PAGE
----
how a student loan works

How a Student Loan Works

Financing can be an important factor in a person’s education and career goals. One question, though, is how a student loan works. Below, we take a look at the student loan process, from initial application to repayment period, and break down what you can expect to find at each step of the way.

Step 1: the application

The first aspect of a student loan is the application. This can vary from lender to lender, but for private lenders in general, you’ll want to make sure you have your personal information and program information on-hand when applying. Many private lenders will also pull your credit, as they often base approval on an applicant’s credit history — however, with Climb loans, we only perform a soft credit pull upon the initial application. We don’t perform a hard pull until a loan is funded, so you can apply to check your rates with no impact to your credit score!

Step 2: your loan documents

Once your application has been approved, you’ll be sent several documents containing important information about your loan. These include your Approval Truth in Lending Disclosure, which has a breakdown of what you’ll pay and when payments will be due; the Master Promissory Note, where you can find all the responsibilities you’ll have as a borrower and all the terms of the loan you’re agreeing to; and an Auto-Debit Authorization Form (ACH), which authorizes automatic loan payments to be made from your bank account. If you have a co-borrower, you’ll also receive a Notice to Co-Borrower, which contains all the necessary information about cosigning a loan.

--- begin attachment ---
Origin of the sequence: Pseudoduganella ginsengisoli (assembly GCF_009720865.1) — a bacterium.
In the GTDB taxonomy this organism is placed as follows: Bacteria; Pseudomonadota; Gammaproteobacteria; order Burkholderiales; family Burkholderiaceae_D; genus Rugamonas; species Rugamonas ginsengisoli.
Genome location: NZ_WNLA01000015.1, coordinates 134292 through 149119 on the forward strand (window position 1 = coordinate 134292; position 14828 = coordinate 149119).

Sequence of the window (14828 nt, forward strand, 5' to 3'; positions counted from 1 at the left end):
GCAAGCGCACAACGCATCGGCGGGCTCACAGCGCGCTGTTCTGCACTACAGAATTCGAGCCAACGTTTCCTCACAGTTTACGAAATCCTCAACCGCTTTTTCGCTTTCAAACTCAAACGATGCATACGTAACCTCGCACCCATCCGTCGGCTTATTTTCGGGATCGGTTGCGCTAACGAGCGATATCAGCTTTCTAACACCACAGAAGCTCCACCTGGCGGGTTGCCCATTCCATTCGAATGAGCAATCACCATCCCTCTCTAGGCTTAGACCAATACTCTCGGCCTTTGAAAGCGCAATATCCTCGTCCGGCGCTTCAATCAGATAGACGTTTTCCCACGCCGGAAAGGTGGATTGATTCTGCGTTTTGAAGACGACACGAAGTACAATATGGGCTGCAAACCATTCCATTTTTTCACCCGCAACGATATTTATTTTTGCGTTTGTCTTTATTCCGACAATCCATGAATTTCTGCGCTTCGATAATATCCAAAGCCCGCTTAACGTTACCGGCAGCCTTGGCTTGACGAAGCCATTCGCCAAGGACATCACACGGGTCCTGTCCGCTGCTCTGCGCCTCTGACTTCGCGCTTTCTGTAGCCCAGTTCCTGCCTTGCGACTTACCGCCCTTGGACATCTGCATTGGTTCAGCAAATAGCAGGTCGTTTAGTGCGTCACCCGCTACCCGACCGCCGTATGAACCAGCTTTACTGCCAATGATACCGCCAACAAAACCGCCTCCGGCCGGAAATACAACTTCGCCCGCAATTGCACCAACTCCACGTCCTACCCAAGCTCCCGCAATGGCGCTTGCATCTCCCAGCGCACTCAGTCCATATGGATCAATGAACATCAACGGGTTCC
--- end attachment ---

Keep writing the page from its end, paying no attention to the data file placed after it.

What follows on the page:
You’ll want to read all these forms carefully, and once they’ve been reviewed and signed, you’re all set!

Step 3: sending the funds

After all the necessary forms are properly signed, your loan will be finalized, and the next step is for funds to be sent. For some loans, the money will be sent to the student, and it’s up to them to make sure the tuition is then given to the school. However, with Climb loans, we send tuition funds directly to the school, so you don’t have to worry about it! So, after the loan is finalized, you won’t need to take any action until it’s time to start making payments.

Step 4: repayment

Depending on your loan product, payment amounts and term length will vary. Some loans have no deferral period, so you’ll begin principal and interest payments immediately. This will allow you to pay off your loan faster, which means you’ll ultimately pay less in interest — on the other hand, you’ll be making full payments even while in class. If you have a fully-deferred loan, though, you won’t have to make any payments while in class and for a few months after. This will let you focus on school without worrying about repaying your loan. However, you’ll want to keep in mind that interest will still accrue during the deferral period. So, interest is building up while you’re in class, and you’ll be faced with a higher principal amount once repayment begins.

A middle-ground option between these two is a loan with an interest-only deferral period. Here, you’ll make reduced, interest-only payments while in class and for a few months after. This way, you won’t have to worry about making full payments while in class, and your principal amount won’t build up either. Ultimately, you’ll want to look carefully at your finances and your goals to decide which is the best repayment method for you!

Know how a student loan works and are ready to apply for one?

How a Student Loan Works

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